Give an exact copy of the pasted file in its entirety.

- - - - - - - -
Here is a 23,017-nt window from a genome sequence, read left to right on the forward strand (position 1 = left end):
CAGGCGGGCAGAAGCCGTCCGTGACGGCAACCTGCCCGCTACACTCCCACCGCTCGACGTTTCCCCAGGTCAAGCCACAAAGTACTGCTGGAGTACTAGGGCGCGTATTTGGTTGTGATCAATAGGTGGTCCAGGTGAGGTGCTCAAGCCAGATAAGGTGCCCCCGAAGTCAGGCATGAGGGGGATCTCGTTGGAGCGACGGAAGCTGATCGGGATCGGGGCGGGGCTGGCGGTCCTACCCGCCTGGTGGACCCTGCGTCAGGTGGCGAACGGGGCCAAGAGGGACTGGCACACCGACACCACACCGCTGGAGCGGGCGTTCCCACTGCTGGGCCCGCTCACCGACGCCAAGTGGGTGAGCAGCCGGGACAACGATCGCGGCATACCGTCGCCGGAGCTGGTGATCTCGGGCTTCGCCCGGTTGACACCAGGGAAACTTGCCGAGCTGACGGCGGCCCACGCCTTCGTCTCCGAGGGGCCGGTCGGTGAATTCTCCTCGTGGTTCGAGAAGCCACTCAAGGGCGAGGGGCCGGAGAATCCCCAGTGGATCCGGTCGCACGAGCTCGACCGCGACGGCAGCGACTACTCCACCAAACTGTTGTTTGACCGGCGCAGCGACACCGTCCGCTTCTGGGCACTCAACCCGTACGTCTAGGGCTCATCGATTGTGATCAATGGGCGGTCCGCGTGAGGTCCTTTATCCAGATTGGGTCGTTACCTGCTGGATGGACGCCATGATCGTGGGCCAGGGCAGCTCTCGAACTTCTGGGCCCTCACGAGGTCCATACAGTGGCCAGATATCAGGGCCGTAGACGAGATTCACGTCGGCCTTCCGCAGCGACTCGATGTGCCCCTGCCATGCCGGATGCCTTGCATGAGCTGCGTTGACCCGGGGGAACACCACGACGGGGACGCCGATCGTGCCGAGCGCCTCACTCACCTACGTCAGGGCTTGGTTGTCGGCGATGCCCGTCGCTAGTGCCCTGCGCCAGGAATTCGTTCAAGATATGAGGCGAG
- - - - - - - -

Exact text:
Here is a 23,017-nt window from a genome sequence, read left to right on the forward strand (position 1 = left end):
CAGGCGGGCAGAAGCCGTCCGTGACGGCAACCTGCCCGCTACACTCCCACCGCTCGACGTTTCCCCAGGTCAAGCCACAAAGTACTGCTGGAGTACTAGGGCGCGTATTTGGTTGTGATCAATAGGTGGTCCAGGTGAGGTGCTCAAGCCAGATAAGGTGCCCCCGAAGTCAGGCATGAGGGGGATCTCGTTGGAGCGACGGAAGCTGATCGGGATCGGGGCGGGGCTGGCGGTCCTACCCGCCTGGTGGACCCTGCGTCAGGTGGCGAACGGGGCCAAGAGGGACTGGCACACCGACACCACACCGCTGGAGCGGGCGTTCCCACTGCTGGGCCCGCTCACCGACGCCAAGTGGGTGAGCAGCCGGGACAACGATCGCGGCATACCGTCGCCGGAGCTGGTGATCTCGGGCTTCGCCCGGTTGACACCAGGGAAACTTGCCGAGCTGACGGCGGCCCACGCCTTCGTCTCCGAGGGGCCGGTCGGTGAATTCTCCTCGTGGTTCGAGAAGCCACTCAAGGGCGAGGGGCCGGAGAATCCCCAGTGGATCCGGTCGCACGAGCTCGACCGCGACGGCAGCGACTACTCCACCAAACTGTTGTTTGACCGGCGCAGCGACACCGTCCGCTTCTGGGCACTCAACCCGTACGTCTAGGGCTCATCGATTGTGATCAATGGGCGGTCCGCGTGAGGTCCTTTATCCAGATTGGGTCGTTACCTGCTGGATGGACGCCATGATCGTGGGCCAGGGCAGCTCTCGAACTTCTGGGCCCTCACGAGGTCCATACAGTGGCCAGATATCAGGGCCGTAGACGAGATTCACGTCGGCCTTCCGCAGCGACTCGATGTGCCCCTGCCATGCCGGATGCCTTGCATGAGCTGCGTTGACCCGGGGGAACACCACGACGGGGACGCCGATCGTGCCGAGCGCCTCACTCACCTACGTCAGGGCTTGGTTGTCGGCGATGCCCGTCGCTAGTGCCCTGCGCCAGGAATTCGTTCAAGATATGAGGCGAG